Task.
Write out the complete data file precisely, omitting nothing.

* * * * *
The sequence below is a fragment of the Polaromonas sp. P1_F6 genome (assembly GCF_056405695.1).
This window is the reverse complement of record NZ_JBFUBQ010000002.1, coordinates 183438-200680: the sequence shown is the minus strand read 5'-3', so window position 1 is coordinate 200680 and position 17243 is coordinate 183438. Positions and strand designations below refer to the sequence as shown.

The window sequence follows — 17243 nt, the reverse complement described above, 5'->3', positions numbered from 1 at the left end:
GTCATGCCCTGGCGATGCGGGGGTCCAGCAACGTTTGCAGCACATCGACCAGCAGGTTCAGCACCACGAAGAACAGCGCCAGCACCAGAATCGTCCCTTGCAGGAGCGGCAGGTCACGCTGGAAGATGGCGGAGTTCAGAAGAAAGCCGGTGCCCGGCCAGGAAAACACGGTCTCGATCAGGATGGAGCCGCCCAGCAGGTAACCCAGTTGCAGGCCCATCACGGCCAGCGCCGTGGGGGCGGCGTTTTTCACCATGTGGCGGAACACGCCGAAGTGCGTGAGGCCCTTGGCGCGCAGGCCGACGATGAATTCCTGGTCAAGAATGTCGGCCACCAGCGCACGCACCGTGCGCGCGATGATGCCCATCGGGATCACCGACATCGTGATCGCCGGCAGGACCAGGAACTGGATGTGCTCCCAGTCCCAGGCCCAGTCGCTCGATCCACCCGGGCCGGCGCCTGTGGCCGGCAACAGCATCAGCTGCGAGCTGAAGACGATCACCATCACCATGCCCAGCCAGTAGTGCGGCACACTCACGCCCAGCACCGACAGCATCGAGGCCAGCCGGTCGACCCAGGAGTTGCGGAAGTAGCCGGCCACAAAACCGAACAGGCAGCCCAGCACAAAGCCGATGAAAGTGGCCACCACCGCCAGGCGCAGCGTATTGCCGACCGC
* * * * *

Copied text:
The sequence below is a fragment of the Polaromonas sp. P1_F6 genome (assembly GCF_056405695.1).
This window is the reverse complement of record NZ_JBFUBQ010000002.1, coordinates 183438-200680: the sequence shown is the minus strand read 5'-3', so window position 1 is coordinate 200680 and position 17243 is coordinate 183438. Positions and strand designations below refer to the sequence as shown.

The window sequence follows — 17243 nt, the reverse complement described above, 5'->3', positions numbered from 1 at the left end:
GTCATGCCCTGGCGATGCGGGGGTCCAGCAACGTTTGCAGCACATCGACCAGCAGGTTCAGCACCACGAAGAACAGCGCCAGCACCAGAATCGTCCCTTGCAGGAGCGGCAGGTCACGCTGGAAGATGGCGGAGTTCAGAAGAAAGCCGGTGCCCGGCCAGGAAAACACGGTCTCGATCAGGATGGAGCCGCCCAGCAGGTAACCCAGTTGCAGGCCCATCACGGCCAGCGCCGTGGGGGCGGCGTTTTTCACCATGTGGCGGAACACGCCGAAGTGCGTGAGGCCCTTGGCGCGCAGGCCGACGATGAATTCCTGGTCAAGAATGTCGGCCACCAGCGCACGCACCGTGCGCGCGATGATGCCCATCGGGATCACCGACATCGTGATCGCCGGCAGGACCAGGAACTGGATGTGCTCCCAGTCCCAGGCCCAGTCGCTCGATCCACCCGGGCCGGCGCCTGTGGCCGGCAACAGCATCAGCTGCGAGCTGAAGACGATCACCATCACCATGCCCAGCCAGTAGTGCGGCACACTCACGCCCAGCACCGACAGCATCGAGGCCAGCCGGTCGACCCAGGAGTTGCGGAAGTAGCCGGCCACAAAACCGAACAGGCAGCCCAGCACAAAGCCGATGAAAGTGGCCACCACCGCCAGGCGCAGCGTATTGCCGACCGC